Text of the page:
coccus: one of the segments (usually 1-seeded) of a distinctly lobed fruit which becomes separated at maturity; sometimes called a mericarp. Fig. 18 H & P. pl. cocci.
cohesion: the sticking together of two or more similar parts that are not organically fused. adj. coherent. cf. adhesion.
collateral: situated side by side; adjacent and on the same radius of an axis.
colliculate: of a surface, rough with low rounded protuberances. Fig. 16 A.
columella: the persistent central axis in some fruits and cones.
column: (1) (gynostemium) a structure formed by the union of stamens, style and stigmas, as in Orchidaceae, Asclepiadaceae and Stylidiaceae; (2) the lower part of an awn in grasses, when different in form from the upper part.
coma: a tuft of hairs, especially on a seed or fruit.
community: an assemblage of plants that naturally occur together.
complicate: folded together.
compound: composed of several more or less similar parts, as opposed to simple; e.g. of an ovary formed from several united carpels or of a leaf divided into leaflets. Fig. 3 A–F, I–M.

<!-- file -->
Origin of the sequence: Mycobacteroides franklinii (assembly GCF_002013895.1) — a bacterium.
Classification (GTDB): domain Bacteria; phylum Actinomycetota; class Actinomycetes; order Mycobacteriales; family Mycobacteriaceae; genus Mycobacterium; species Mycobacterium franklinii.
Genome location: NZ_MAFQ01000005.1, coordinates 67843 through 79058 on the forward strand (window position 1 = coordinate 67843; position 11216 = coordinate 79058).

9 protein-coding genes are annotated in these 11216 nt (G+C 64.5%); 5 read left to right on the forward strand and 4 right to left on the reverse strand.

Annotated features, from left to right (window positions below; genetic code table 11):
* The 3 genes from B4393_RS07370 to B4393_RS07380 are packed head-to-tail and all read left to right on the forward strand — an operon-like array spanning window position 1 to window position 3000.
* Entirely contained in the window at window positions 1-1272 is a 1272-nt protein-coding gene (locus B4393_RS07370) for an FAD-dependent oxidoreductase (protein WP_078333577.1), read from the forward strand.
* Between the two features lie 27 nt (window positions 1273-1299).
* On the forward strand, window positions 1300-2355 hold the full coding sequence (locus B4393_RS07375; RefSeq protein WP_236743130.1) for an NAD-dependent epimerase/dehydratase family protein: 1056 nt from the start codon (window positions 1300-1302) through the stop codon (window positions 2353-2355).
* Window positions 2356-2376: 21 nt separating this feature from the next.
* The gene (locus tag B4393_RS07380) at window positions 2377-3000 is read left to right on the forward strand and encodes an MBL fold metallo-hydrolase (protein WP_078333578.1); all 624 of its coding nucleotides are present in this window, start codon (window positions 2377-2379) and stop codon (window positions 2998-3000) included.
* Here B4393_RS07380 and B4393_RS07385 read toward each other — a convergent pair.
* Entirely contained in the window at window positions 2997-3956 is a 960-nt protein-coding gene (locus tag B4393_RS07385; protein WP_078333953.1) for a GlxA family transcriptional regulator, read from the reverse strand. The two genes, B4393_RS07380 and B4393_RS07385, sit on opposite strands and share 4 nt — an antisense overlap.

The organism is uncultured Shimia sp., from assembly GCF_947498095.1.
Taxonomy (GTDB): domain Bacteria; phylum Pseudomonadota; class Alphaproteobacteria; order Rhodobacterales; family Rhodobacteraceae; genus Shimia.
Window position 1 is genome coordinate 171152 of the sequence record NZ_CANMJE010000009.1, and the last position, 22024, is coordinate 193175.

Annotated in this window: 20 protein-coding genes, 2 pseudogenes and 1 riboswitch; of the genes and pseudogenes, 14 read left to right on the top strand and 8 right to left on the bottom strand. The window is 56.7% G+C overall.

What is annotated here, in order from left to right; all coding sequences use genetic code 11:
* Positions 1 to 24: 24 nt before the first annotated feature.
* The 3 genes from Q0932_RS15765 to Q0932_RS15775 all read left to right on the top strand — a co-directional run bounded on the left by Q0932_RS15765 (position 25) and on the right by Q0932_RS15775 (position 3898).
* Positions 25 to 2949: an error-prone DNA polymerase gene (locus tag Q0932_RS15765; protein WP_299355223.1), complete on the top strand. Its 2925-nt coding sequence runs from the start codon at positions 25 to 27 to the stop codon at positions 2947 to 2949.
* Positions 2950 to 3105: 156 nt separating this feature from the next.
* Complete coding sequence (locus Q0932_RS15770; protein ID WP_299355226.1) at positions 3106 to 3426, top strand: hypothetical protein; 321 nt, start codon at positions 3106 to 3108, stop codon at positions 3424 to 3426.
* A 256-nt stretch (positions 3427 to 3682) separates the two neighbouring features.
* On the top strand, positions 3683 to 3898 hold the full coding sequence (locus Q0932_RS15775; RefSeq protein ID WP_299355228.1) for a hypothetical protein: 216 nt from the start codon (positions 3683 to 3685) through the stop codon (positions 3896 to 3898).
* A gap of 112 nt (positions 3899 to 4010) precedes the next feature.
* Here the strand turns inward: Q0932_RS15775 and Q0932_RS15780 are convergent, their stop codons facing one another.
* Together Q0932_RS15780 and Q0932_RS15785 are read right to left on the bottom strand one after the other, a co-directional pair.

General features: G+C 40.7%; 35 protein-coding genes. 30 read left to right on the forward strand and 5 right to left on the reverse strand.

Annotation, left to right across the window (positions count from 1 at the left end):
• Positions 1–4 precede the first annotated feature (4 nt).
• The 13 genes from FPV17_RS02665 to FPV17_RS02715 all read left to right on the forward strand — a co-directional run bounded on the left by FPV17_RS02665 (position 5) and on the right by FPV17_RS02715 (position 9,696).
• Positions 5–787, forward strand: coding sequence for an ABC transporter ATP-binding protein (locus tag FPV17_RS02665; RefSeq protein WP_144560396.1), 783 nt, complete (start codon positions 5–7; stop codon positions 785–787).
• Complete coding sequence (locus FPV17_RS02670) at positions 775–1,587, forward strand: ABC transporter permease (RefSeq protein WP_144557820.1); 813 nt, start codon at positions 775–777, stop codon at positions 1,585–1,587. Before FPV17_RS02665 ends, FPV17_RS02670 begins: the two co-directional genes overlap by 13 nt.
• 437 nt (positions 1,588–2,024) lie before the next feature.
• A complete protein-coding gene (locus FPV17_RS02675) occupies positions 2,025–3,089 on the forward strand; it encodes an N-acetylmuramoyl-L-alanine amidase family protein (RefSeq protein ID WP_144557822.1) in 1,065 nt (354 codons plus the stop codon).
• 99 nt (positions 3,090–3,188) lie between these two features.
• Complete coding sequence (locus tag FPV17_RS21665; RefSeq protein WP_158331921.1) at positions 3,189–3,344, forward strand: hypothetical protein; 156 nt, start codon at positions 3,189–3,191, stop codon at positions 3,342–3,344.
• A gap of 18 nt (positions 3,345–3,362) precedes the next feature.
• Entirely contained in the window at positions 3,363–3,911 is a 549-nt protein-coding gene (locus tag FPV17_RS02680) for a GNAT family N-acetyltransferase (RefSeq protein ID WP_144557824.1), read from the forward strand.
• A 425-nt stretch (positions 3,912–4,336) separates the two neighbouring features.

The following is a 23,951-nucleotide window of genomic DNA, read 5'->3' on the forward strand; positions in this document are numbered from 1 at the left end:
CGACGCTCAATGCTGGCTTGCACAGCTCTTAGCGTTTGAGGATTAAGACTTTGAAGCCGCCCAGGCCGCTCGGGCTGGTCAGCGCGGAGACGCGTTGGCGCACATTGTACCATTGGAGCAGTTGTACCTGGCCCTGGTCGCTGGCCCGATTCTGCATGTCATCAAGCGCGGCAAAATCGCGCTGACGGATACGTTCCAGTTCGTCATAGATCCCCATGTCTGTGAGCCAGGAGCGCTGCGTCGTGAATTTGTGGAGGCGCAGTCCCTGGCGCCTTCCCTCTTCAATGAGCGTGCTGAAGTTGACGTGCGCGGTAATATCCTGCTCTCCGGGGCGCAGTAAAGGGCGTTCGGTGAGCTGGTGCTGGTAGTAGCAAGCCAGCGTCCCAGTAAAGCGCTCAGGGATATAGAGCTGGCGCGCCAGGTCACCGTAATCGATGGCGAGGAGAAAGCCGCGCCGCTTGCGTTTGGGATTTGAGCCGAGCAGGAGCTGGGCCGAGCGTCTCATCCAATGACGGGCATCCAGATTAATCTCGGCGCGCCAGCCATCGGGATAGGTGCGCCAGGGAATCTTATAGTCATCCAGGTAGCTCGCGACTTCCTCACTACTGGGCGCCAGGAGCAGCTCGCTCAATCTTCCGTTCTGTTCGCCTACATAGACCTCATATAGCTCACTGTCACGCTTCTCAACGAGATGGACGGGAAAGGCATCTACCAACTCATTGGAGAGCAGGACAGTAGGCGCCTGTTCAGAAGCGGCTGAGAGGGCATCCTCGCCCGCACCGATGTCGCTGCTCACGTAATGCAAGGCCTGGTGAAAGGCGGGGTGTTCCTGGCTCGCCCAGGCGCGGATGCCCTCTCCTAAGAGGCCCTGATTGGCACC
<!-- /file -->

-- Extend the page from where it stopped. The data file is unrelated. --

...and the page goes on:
compressed: flattened in one plane, either dorsally (bringing the front and back closer together) or laterally (bringing the sides closer together).
concavo-convex: concave on one side and convex on the other.
concolorous: with the same colour throughout or on both surfaces. cf. discolorous.
conduplicate: folded flat together lengthwise, e.g. as in aestivation. Fig. 11 C.
cone: (1) a group of sporophylls arranged tightly on a central axis, as in cycads and conifers
conflorescence: a branch system bearing flowers in which the main axis bears uniflorescences, but is itself qualitatively different in structure from the uniflorescences.
confluent: merging or blending together.
conical: cone-shaped, with the broad end at the base.
connate: fusion of similar parts, e.g. petals into a corolla tube. cf. adnate.